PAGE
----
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Unmade Beds

Unmade Beds

As long there as there are young people living out their dreams in cities, there will always be young filmmakers eager and willing to follow them around churning out Bohemian anomie portraiture. Kids in urban settings constitute a broad enough arena of exploration that we’ll always have the good (Philippe Garrel), the bad (Joe Swanberg), and the indifferent (Christophe Honoré); the best we can hope for is that they arrive in something at least approaching equal measures. Alexis Dos Santos’s Unmade Beds, a prepubescent Godardian gambol of questionable impact, but unquestionable sincerity, follows the twinned stories of Axl, a Spaniard scouring London for the English father who abandoned him years before, and Vera, recently of France, now squatting in the same messy, overrun loft space as Axl while nursing wounds from a relationship recently dissolved back home. Separately, the pair drink, fuck, dance, listen to a lot of music, occasionally run their hands over banisters, railings, and other objects in close-ups that suggest a concrete tactility absent in their interpersonal arrangements.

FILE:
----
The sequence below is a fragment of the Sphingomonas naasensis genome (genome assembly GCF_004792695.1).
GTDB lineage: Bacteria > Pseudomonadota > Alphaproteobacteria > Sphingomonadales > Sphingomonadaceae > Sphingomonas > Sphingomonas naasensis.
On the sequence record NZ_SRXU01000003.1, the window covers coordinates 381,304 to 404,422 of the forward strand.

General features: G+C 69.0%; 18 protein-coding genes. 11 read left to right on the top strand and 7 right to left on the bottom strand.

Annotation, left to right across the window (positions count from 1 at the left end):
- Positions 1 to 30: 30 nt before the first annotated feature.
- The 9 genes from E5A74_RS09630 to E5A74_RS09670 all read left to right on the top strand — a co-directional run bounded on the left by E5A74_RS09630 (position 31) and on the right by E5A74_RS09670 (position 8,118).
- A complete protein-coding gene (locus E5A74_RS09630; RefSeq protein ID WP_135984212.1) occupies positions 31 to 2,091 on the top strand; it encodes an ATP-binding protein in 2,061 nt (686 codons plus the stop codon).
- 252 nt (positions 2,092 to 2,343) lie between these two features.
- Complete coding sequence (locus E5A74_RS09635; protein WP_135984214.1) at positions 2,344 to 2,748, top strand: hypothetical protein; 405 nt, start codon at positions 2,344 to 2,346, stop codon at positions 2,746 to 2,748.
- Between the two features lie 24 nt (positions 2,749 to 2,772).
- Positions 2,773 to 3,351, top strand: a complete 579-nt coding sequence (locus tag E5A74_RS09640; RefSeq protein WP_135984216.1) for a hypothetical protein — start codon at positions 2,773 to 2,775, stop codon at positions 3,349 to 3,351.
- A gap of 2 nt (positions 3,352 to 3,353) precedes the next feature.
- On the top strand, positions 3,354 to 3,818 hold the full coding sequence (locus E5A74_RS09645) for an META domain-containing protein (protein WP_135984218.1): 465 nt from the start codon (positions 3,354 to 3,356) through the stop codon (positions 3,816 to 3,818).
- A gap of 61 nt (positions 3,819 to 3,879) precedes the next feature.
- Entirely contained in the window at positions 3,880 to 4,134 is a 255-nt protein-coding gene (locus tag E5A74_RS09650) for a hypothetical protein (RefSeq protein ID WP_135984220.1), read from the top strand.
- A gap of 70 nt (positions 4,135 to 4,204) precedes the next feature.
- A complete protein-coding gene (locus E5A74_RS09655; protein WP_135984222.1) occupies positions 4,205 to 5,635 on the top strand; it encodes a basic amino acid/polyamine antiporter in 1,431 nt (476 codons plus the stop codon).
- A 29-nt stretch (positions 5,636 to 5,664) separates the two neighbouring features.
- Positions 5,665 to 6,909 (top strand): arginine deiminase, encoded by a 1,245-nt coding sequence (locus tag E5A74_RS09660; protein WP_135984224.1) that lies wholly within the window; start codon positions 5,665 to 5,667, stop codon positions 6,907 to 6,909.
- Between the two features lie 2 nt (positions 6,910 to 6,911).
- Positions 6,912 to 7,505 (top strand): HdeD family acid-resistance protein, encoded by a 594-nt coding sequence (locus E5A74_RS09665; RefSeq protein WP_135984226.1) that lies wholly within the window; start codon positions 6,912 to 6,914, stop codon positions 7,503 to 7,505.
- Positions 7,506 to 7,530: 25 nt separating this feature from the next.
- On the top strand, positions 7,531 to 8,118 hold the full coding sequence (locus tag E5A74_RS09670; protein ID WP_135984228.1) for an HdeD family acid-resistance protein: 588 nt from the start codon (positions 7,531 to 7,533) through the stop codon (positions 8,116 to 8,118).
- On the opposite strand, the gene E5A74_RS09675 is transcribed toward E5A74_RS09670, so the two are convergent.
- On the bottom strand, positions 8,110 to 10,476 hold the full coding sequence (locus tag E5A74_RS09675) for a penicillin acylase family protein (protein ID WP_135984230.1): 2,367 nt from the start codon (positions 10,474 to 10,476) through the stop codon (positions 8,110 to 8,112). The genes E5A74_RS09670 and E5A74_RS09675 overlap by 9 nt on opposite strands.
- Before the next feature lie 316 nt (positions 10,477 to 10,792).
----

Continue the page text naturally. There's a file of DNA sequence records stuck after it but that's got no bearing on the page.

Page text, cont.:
Click here to read the rest of Jeff Reichert’s review of Unmade Beds.

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